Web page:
Aug 31, 2020

# Brilliant But Lazy

The third and final installment in a three part series about Lodash. Lazy evaluation, performance gains and its applications in Lodash.   Some time back I wrote an article about Lodash. It covered some of the great things about the library as well as some pitfalls of using it. Part of it focused on Lodash's `chain` function, which allows you to pass a value through a chain of Lodash utilities.

Later, I wrote an article about composition with Lodash and the FP module, `flow` and how `flow` can overcome some of  `chain`'s issues.

In this article, I'll be talking a little more about `chain` and how it uses a trick that, in some cases, can drastically improve performance when dealing with arrays.

But first, let's talk about two different approaches to computing values.

## Lazy vs Eager Evaluation

First, let's consider three simple functions in JavaScript.

``````// Simple function to compute the boolean and of its arguments
function and(a, b) {
return a && b
}

// Another simple function to compute the boolean or of its arguments
function or(a, b) {
return a || b
}

// Simple troublemaker
function loopForever() {
while (true) {}
}
``````

The `and` and `or` functions just perform simple boolean operations.

``````const x = true, y = false, z = true

const result = or(x, and(y, z))
// -> result is true
``````

But if you try to pass `loopForever` as an argument into one of them,

``````const neverStopsLooping = or(x, loopForever())
// -> computer go BOOM!
``````

things stop working.

However, if you directly use the `||` operator instead of the `or` function, it works. You can try it yourself below:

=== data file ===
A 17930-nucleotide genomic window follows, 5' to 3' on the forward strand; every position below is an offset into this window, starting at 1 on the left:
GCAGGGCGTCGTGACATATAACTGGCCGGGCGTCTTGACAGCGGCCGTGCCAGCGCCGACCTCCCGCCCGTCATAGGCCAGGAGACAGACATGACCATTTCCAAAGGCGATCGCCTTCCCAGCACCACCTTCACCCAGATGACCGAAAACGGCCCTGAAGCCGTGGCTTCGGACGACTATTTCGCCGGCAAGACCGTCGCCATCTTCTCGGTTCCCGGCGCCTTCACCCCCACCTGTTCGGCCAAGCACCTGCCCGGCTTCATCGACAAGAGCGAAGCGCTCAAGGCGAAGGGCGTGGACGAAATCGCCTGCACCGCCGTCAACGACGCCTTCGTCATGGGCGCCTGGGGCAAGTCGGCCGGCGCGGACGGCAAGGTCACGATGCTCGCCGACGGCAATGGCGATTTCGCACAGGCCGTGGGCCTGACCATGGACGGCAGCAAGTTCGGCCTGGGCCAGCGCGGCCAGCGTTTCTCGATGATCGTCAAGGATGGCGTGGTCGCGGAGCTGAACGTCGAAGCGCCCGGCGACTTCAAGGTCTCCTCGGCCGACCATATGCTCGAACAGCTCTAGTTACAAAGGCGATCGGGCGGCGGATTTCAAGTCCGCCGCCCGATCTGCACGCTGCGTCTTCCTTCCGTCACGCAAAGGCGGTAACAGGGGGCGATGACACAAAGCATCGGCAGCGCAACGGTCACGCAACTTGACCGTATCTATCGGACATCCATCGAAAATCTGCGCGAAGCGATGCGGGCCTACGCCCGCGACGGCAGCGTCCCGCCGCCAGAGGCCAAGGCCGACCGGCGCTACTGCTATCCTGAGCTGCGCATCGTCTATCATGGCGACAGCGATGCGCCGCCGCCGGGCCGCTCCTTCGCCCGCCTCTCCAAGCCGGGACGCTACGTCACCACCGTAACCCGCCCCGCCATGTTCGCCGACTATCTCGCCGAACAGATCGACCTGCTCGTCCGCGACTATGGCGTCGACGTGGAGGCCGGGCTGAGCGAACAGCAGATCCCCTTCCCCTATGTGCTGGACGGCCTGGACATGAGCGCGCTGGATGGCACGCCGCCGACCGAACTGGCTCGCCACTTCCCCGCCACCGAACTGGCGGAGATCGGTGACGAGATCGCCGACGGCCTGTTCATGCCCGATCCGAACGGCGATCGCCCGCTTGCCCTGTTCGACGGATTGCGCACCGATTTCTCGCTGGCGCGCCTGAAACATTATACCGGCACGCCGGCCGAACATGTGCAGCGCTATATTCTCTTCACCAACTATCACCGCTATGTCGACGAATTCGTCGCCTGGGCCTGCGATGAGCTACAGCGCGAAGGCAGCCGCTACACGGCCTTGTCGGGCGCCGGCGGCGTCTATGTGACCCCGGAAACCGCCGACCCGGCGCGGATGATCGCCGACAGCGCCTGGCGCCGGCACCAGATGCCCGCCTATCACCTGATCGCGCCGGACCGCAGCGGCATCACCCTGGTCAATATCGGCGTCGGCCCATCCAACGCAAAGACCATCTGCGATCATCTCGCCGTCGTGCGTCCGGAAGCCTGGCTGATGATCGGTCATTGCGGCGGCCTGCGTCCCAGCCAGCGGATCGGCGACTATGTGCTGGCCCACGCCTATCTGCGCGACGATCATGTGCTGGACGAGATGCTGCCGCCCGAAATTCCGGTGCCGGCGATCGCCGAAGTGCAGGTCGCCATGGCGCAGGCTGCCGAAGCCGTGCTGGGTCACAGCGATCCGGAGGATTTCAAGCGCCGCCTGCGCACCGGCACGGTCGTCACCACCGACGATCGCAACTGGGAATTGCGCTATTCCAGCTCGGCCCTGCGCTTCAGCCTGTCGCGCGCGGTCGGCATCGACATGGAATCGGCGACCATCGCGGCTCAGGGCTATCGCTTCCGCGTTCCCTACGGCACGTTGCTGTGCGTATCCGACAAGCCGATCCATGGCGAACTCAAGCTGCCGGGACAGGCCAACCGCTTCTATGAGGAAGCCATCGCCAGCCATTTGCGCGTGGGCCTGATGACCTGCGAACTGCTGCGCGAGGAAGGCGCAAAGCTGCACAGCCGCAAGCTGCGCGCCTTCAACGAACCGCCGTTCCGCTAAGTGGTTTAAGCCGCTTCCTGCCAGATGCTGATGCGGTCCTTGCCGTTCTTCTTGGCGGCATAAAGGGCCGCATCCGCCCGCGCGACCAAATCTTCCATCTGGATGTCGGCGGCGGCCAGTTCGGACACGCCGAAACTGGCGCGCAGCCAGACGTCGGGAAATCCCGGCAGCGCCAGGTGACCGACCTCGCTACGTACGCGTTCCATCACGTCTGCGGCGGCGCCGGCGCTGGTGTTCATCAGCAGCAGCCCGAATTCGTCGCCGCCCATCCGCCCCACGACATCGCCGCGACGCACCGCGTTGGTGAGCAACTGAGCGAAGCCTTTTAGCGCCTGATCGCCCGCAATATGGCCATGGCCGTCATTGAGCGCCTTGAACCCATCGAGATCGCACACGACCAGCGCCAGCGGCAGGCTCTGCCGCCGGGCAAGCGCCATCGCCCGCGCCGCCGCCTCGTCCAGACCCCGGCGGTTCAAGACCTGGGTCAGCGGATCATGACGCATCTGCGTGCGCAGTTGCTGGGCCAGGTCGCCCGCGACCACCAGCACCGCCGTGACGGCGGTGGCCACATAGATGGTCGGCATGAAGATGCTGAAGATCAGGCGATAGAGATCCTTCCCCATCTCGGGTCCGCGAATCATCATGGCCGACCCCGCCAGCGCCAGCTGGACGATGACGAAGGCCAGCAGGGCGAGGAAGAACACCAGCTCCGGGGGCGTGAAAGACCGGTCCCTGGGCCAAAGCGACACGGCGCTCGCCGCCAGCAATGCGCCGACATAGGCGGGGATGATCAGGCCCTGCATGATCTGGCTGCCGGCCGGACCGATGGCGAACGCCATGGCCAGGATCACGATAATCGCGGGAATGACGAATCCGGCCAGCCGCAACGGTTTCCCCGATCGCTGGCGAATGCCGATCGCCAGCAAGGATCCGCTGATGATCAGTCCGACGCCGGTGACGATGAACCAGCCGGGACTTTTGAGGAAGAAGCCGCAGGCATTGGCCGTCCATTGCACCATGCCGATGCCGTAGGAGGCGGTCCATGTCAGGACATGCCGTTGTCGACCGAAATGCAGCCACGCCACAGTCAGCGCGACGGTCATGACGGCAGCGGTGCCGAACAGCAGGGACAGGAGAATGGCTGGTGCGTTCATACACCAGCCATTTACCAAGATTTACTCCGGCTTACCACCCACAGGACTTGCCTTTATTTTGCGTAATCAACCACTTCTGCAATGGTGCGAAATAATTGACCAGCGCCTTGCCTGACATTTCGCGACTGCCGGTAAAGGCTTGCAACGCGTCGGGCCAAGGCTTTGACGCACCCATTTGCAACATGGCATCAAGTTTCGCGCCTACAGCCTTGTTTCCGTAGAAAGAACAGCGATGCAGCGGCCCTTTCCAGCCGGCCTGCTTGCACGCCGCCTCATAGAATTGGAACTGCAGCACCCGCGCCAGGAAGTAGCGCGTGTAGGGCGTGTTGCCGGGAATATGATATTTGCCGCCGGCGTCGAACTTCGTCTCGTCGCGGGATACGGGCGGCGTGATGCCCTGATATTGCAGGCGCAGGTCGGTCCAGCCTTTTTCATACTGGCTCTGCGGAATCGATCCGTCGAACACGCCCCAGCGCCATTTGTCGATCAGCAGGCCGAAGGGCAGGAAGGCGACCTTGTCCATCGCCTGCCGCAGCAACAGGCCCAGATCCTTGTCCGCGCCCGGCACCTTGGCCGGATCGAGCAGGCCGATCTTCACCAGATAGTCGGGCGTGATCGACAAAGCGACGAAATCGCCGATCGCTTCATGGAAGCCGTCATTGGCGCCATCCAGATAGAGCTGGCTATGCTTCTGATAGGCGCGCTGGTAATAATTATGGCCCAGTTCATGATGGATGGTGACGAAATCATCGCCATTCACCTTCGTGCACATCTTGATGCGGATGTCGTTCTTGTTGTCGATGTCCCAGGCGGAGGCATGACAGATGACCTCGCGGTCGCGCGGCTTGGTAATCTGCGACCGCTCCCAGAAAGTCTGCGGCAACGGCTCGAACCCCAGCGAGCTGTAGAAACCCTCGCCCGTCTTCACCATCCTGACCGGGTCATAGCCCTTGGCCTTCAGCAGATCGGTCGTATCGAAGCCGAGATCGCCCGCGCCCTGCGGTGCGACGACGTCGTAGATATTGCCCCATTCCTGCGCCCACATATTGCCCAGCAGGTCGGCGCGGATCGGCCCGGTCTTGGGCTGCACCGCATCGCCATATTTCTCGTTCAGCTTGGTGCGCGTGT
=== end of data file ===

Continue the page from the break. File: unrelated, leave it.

Why does this work?

It's because JS and many other languages use short-circuit evaluation for boolean operators.

This is the essence of two broad evaluation strategies. The first example shows how JS usually evaluates expressions like the function call. It does so eagerly, which means that all sub-expressions (like the `loopsForever` function call and the value of the `x` variable) are evaluated first and then the whole expression.

On the other hand, in the last example with the `||` operator, the expression is evaluated from left to right. As soon as it is obvious that the first operand of `||` is true, there is no point in evaluating the entire expression. So the JS runtime doesn't even bother calling `loopsForever`.

The second example definitely isn't eager evaluation and isn't strictly using the other evaluation strategy either, but to a certain degree emulates lazy evaluation.

Some operators in JS work this way, but in general, JS evaluates expressions eagerly. On the other hand, some languages like Haskell and Elixir evaluate lazily by default.

Evaluating all expressions lazily allows you to use things that wouldn't be possible (at least not easily) in JS, such as infinite lists.

For example, in Haskell, it is possible to create and store infinite lists with the following shorthand:

``````-- A finite list
numbersOneToTen = [1..10]

-- An infinite list
naturalNumbers = [1..]
``````

A popular example of its usage is even displayed at the top of its official website, which contains a code snippet to generate the list of all prime numbers. It's surprisingly terse. Most of this code involves filtering out non-primes, but what we're interested in is in the first line, which applies the filter on an infinite list of numbers starting from 2 (`[2..]`).

How do you store an infinite list in memory? Obviously no computer on earth has the necessary amount of memory.

The key is in how lists are defined in Haskell. They're recursively defined as follows: